A lot of factors can be manipulated to help get the most out of one’s diet, including adjusting ingredients for water content, palatability, ease of chewing, and how easy the ingredients are to digest.  For example, highly fibrous foods with larger particles/pieces require more chewing, as well as a longer time spent in the rumen digesting so that microorganisms have plenty of time to break the chemical bonds of large molecules.  Smaller food particles can reduce the time and effort spent chewing, allow for more surface area on plant fibers for microorganisms to attach to and digest faster, and speed up the movement of food through the digestive tract.  On the other hand, moving food too quickly could reduce the amount of time microorganisms can spend digesting, or time the ruminant can absorb nutrients across their GI tract lumen, or cause slow-growing microbial species to wash out.

Pelleted-hay alfalfa feed increases sheep wether weight gain and rumen bacterial richness over loose-hay alfalfa feed.

Suzanne L. Ishaq1, Medora M. Lachman2, Benjamin A. Wenner3, Amy Baeza2, Molly Butler2, Emily Gates2, Sarah Olivo1, Julie Buono Geddes2, Patrick Hatfield2, Carl J. Yeoman2

  1. Biology and the Built Environment Center, University of Oregon, Eugene, Oregon, United States of America
  2. Department of Animal and Range Sciences, Montana State University, Bozeman, Montana, United States of America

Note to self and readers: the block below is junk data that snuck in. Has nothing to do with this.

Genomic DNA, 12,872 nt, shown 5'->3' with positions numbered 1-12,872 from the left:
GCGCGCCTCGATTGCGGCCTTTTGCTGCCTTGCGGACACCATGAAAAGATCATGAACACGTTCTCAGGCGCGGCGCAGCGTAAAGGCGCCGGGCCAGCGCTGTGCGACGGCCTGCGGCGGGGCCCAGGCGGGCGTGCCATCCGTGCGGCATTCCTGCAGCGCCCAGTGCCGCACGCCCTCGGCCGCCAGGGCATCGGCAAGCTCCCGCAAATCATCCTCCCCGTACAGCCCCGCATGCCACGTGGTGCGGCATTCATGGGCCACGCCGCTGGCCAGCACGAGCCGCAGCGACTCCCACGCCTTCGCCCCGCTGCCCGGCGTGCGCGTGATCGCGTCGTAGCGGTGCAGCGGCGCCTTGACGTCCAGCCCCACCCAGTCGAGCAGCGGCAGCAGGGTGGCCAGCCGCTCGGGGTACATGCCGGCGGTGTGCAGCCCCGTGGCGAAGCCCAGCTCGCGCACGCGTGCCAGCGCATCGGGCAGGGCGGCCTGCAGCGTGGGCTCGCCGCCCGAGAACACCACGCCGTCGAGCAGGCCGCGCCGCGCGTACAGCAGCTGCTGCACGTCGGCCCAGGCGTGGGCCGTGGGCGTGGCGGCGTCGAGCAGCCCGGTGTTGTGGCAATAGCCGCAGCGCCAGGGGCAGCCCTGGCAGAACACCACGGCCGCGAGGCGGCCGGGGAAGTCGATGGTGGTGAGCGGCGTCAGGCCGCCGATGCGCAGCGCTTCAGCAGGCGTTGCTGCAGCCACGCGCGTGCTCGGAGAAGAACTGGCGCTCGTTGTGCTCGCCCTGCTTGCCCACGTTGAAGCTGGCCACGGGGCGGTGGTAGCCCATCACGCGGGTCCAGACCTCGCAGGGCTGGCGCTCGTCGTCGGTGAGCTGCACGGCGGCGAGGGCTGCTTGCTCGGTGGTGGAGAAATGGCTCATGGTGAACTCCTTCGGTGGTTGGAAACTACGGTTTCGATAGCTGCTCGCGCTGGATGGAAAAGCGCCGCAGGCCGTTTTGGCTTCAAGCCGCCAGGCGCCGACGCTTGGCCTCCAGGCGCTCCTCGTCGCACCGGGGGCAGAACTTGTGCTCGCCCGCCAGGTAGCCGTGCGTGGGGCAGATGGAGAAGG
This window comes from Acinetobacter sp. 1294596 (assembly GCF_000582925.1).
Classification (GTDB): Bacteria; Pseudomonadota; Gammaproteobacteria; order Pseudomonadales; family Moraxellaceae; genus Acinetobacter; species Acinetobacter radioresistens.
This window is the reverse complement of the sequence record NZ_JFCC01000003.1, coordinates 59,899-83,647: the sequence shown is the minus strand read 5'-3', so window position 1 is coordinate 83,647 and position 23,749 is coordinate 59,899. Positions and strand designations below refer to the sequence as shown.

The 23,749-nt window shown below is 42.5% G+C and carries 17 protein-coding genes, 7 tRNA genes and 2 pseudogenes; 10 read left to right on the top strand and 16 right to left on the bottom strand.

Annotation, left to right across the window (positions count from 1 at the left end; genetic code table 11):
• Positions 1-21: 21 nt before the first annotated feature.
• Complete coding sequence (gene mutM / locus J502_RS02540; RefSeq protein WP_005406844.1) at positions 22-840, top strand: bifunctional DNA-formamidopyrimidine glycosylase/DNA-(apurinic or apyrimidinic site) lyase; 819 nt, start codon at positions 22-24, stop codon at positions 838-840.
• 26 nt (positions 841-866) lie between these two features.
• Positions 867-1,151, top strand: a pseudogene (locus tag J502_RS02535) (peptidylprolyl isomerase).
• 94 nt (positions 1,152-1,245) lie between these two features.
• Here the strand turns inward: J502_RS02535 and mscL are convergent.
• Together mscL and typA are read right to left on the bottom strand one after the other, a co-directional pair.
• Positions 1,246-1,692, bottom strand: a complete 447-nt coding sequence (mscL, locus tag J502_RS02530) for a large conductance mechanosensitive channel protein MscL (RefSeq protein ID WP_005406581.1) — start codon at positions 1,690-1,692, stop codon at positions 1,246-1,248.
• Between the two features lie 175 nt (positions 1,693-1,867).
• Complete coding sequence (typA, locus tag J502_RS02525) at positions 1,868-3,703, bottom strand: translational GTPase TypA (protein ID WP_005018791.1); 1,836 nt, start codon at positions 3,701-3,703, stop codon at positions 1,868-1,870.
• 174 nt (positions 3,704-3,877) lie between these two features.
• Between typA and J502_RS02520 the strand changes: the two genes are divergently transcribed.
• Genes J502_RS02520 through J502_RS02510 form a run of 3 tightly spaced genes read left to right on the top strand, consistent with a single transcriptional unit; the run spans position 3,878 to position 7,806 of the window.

3. Department of Animal Sciences, The Ohio State University, Columbus, Ohio, United States of America


Diet composed of smaller particles can improve feed intake, digestibility, and animal growth or health, but in ruminant species can reduce rumination and buffering – the loss of which may inhibit fermentation and digestibility.  However, the explicit effect of particle size on the rumen microbiota remains untested, despite their crucial role in digestion.  We evaluated the effects of reduced particle size on rumen microbiota by feeding long-stem (loose) alfalfa hay compared to a ground and pelleted version of the same alfalfa in yearling sheep wethers during a two-week experimental period.  In situ digestibility of the pelleted diet was greater at 48 h compared with loose hay; however, distribution of residual fecal particle sizes in sheep did not differ between the dietary treatments at any time point (day 7 or 14).  Both average daily gain and feed efficiency were greater for the wethers consuming the pelleted diet.  Observed bacterial richness was very low at the end of the adaptation period and increased over the course of the study, suggesting the rumen bacterial community was still in flux after two weeks of adaptation.  The pelleted-hay diet group had a greater increase in bacterial richness, including common fibrolytic rumen inhabitants. The pelleted diet was positively associated with several Succiniclasticum, a Prevotella, and uncultured taxa in the Ruminococcaceae and Rickenellaceae families and Bacteroidales order. Pelleting an alfalfa hay diet for sheep does shift the rumen microbiome, though the interplay of diet particle size, retention and gastrointestinal transit time, microbial fermentative and hydrolytic activity, and host growth or health is still largely unexplored.

A collaborative paper on zinc and rumen bacteria in sheep got published!

Zinc is an important mineral in your diet; it’s required by many of your enzymes and having too much or too little can cause health problems. We know quite a bit about how important zinc is to sheep, in particular for their growth, immune system, and fertility.  We also know that organically- versus inorganically-sourced zinc differs in its bio-availability, or how easy it is for cells to access and use it.  Surprisingly, we know nothing about how different zinc formulations might affect gut microbiota, despite the knowledge that microorganisms may also need zinc.